Harry Potter is having a tough time with his relatives (yet again). He runs away after using magic to inflate Uncle Vernon’s sister Marge who was being offensive towards Harry’s parents. Initially scared for using magic outside the school, he is pleasantly surprised that he won’t be penalized after all. However, he soon learns that a dangerous criminal and Voldemort’s trusted aide Sirius Black has escaped from the Azkaban prison and wants to kill Harry to avenge the Dark Lord. To worsen the conditions for Harry, vile shape-shifters called Dementors are appointed to guard the school gates and inexplicably happen to have the most horrible effect on him. Little does Harry know that by the end of this year, many holes in his past (whatever he knows of it) will be filled up and he will have a clearer vision of what the future has in store… —IMDb
Among the most successful and talked-about Mexican filmmakers of his generation, director Alfonso Cuarón has shown a remarkable versatility, able to embrace old-school Hollywood elegance as well as rough-edged and darker-themed contemporary stories. Cuarón was born in Mexico City in 1961; he went on to study both filmmaking and philosophy at the National Autonomous University of Mexico. After graduating, Cuarón began working in television in Mexico; in 1991, he landed his first big-screen directorial assignment. Sólo Con Tu Pareja was a dark comedy about a womanizing businessman who learns he’s contracted AIDS; the film was a massive hit in Mexico, and was enthusiastically received around the world.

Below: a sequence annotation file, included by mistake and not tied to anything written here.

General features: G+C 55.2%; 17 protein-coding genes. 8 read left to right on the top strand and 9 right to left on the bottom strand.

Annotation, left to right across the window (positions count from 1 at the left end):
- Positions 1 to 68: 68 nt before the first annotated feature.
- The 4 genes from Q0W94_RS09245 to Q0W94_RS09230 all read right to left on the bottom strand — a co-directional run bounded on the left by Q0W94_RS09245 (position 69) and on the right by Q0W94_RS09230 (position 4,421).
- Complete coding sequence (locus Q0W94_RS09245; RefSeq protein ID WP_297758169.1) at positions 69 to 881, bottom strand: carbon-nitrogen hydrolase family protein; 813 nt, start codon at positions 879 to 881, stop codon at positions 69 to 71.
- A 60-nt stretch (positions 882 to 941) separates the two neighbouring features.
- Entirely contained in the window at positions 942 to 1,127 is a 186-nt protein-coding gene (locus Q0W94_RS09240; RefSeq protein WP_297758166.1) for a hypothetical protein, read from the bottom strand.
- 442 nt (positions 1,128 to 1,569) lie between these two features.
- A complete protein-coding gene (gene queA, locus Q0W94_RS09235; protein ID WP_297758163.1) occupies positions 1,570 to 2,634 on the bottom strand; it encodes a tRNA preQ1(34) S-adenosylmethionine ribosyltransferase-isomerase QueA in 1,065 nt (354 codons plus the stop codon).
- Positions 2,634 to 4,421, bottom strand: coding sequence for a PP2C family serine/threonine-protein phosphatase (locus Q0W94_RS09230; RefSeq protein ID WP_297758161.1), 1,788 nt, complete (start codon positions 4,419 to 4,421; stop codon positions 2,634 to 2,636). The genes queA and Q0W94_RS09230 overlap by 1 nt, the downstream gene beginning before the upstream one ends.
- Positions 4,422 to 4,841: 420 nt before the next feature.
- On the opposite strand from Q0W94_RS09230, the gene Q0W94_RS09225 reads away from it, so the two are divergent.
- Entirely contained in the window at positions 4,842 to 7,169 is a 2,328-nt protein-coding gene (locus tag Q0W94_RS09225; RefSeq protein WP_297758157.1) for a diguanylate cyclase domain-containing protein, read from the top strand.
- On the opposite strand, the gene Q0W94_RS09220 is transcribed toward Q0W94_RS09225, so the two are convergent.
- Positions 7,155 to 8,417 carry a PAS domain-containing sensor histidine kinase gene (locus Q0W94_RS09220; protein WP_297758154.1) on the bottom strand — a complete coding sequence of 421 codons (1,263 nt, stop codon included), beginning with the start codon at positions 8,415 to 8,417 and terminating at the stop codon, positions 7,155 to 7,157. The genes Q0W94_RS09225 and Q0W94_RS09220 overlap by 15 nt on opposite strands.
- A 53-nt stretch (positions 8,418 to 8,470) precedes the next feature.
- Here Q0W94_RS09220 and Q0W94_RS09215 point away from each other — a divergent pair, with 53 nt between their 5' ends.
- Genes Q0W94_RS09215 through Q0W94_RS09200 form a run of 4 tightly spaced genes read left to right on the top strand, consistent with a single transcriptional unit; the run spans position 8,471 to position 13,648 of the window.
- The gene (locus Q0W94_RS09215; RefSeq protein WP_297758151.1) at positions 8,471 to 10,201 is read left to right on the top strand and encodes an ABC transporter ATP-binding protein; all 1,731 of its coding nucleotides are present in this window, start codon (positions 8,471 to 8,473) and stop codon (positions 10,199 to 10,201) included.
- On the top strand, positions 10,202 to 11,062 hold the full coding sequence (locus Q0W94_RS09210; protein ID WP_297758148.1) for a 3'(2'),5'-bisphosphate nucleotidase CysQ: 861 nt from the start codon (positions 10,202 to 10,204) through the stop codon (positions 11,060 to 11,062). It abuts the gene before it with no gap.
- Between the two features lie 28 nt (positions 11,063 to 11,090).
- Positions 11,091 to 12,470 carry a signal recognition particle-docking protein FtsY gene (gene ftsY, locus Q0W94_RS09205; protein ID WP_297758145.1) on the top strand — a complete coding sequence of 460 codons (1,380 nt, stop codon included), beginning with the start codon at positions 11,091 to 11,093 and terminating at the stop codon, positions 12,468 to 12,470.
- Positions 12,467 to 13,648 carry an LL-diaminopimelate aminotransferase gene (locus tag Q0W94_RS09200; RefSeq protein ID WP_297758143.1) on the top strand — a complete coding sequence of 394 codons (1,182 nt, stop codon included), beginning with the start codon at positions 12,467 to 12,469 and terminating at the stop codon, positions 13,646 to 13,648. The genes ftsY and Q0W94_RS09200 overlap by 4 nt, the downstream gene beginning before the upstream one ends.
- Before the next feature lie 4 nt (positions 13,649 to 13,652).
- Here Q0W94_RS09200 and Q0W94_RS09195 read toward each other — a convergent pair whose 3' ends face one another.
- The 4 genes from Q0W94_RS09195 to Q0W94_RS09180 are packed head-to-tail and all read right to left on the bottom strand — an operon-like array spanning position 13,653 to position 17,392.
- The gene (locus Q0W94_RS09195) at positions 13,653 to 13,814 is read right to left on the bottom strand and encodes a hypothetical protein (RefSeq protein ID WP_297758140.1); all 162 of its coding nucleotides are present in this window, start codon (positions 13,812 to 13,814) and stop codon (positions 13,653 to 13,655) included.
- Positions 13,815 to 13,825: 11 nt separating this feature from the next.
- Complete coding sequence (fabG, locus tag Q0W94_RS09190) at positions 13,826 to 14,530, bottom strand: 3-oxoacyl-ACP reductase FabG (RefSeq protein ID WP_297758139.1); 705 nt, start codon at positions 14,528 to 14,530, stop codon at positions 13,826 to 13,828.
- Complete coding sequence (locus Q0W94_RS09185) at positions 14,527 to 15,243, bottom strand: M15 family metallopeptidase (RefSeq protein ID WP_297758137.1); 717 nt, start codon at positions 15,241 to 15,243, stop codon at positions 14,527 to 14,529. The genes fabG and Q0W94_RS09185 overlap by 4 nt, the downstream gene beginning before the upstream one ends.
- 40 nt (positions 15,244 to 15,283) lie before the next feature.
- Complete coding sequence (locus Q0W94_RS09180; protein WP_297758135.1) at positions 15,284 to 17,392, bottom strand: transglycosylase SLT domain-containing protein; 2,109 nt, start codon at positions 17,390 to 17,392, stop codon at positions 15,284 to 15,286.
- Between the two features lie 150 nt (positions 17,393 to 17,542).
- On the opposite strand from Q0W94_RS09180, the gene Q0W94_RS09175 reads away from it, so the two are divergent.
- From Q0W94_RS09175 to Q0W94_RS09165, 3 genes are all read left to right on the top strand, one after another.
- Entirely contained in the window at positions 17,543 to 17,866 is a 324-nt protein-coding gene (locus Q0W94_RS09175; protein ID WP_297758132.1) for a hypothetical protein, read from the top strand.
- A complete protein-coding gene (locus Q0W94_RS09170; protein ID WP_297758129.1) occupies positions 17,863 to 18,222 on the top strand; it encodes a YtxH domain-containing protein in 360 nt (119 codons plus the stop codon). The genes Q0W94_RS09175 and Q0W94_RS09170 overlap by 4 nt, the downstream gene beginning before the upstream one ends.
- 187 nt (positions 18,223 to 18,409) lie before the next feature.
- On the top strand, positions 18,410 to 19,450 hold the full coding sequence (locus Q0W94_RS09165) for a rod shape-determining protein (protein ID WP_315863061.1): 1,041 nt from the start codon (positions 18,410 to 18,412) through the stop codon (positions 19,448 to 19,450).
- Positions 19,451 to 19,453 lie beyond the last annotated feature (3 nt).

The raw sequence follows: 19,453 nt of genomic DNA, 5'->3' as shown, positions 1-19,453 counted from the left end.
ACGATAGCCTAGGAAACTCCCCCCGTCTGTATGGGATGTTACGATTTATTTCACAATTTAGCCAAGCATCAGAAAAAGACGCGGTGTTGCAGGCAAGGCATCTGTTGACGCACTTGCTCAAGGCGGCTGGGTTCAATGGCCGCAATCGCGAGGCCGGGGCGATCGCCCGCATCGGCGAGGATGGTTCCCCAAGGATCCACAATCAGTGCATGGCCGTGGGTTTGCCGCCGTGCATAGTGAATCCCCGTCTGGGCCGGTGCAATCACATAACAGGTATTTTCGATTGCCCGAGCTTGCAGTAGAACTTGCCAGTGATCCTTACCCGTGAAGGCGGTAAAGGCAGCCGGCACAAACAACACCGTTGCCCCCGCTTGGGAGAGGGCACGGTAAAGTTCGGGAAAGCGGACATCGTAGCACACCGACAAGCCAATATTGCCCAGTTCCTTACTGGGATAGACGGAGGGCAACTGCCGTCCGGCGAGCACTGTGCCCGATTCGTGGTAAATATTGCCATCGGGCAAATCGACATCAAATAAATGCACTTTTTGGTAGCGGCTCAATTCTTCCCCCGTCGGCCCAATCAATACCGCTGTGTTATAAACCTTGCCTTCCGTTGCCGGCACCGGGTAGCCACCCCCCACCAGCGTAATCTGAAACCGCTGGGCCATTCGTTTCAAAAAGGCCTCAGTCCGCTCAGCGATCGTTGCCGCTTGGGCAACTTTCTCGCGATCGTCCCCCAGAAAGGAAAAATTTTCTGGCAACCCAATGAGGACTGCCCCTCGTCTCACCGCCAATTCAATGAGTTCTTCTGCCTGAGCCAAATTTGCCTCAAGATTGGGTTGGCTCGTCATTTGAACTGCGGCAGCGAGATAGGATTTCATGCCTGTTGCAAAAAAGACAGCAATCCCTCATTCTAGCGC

In 1995, Cuarón released his first feature film produced in the United States, A Little Princess, a graceful and elegant adaptation of Frances Hodgson Burnett’s classic novel. Cuarón’s next feature was also a literary adaptation, a modernized version of Charles Dickens’ Great Expectations… read more
The more I watch this (and with my girlfriend, that's a lot) the more I'm impressed by the care taken with every aspect. Long takes abound, allowing cleverness in the frame and the performances, and framing and camera movement are classy and meaningful (peep the Lupin/Harry bridge scene, or Arthur/Harry) as opposed to the cover-everything-and-cut-to-hell style favored in later installments. Knight Bus way too long.